Gamera vs. Barugon is the high point of the original Gamera franchise. After the (relative) success of Daikaiju Gamera, the far-sighted and responsible men of Daiei Studios could have carried on, as their fellows at Toho have for years, mining the tried and true formulas of the giant monster genre to wildly varied, but none-the-less consistent, success.

But the times were, sadly, a’ changing. Those who pine that American cinema is slave to every idiotic trend that comes down the pike obviously haven’t watched enough Japanese monster movies. They provide quite the handy cultural history of Japan, and can be enjoyable on that level even if one has no interest in giant monsters (narrow minded philistine that you are). {More}

Gamera 3: The Revenge of Iris (1999)

Until 1995, Gamera was the joke: about as low as you could go in the land of Giant Monsters…unless you went to the real out-of-the-way backwaters, like Hong Kong, or South Korea. He was, at best, a Godzilla rip-off, and even nerds like us look down on those. The fire-breathing clown palled around with the kids when he should have been out handing Tokyo its ass. Oh, sure, he saved the world…but from what? A giant salamander with an opal fetish? A telepathic shark from Outer Space? A star fish? I mean, c’mon. Even the Flash has better villains.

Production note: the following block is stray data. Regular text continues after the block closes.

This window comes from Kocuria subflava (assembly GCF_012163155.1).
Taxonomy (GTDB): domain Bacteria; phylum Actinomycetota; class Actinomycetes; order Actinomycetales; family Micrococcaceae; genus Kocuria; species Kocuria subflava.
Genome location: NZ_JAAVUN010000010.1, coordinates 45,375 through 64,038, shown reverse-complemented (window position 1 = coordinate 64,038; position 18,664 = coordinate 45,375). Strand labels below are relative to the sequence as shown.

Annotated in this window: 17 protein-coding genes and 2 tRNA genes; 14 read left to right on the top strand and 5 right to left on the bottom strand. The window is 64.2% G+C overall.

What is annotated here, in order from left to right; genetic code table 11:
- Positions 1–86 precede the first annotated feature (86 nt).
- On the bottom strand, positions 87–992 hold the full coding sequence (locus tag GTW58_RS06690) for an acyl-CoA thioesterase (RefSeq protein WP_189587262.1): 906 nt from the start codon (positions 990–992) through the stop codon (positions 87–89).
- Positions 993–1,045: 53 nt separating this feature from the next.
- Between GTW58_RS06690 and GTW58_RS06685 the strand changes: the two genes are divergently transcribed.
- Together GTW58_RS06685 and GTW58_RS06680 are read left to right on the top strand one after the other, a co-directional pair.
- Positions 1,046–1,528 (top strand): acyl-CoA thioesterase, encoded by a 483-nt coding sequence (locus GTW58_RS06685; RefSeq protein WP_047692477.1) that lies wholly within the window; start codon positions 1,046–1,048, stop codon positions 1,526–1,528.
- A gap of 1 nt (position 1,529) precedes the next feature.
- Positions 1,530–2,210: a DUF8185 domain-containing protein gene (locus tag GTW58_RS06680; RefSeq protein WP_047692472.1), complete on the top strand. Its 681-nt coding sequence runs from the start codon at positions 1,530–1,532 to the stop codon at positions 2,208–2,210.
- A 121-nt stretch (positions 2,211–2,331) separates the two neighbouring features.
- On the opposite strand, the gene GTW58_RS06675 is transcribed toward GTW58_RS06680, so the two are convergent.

It was easy to pick on Gamera. It was fun. Not so easy any more. Because Gamera has become the pinnacle. The new high water mark in giant monster cinema. In Gamera 3, the wave broke, just in time for the Millennium. Remember when the world ended? Yeah, so do I. Remember how seriously we all took that? As if it actually mattered? Well, imagine how it felt to our Japanese brothers and sisters. There’s a palatable sense of impending doom throughout Gamera 3, adding weight and drama to the proceedings and turning this story (and its giant turtle protagonist) into more than the sum of their rubbery parts. {More}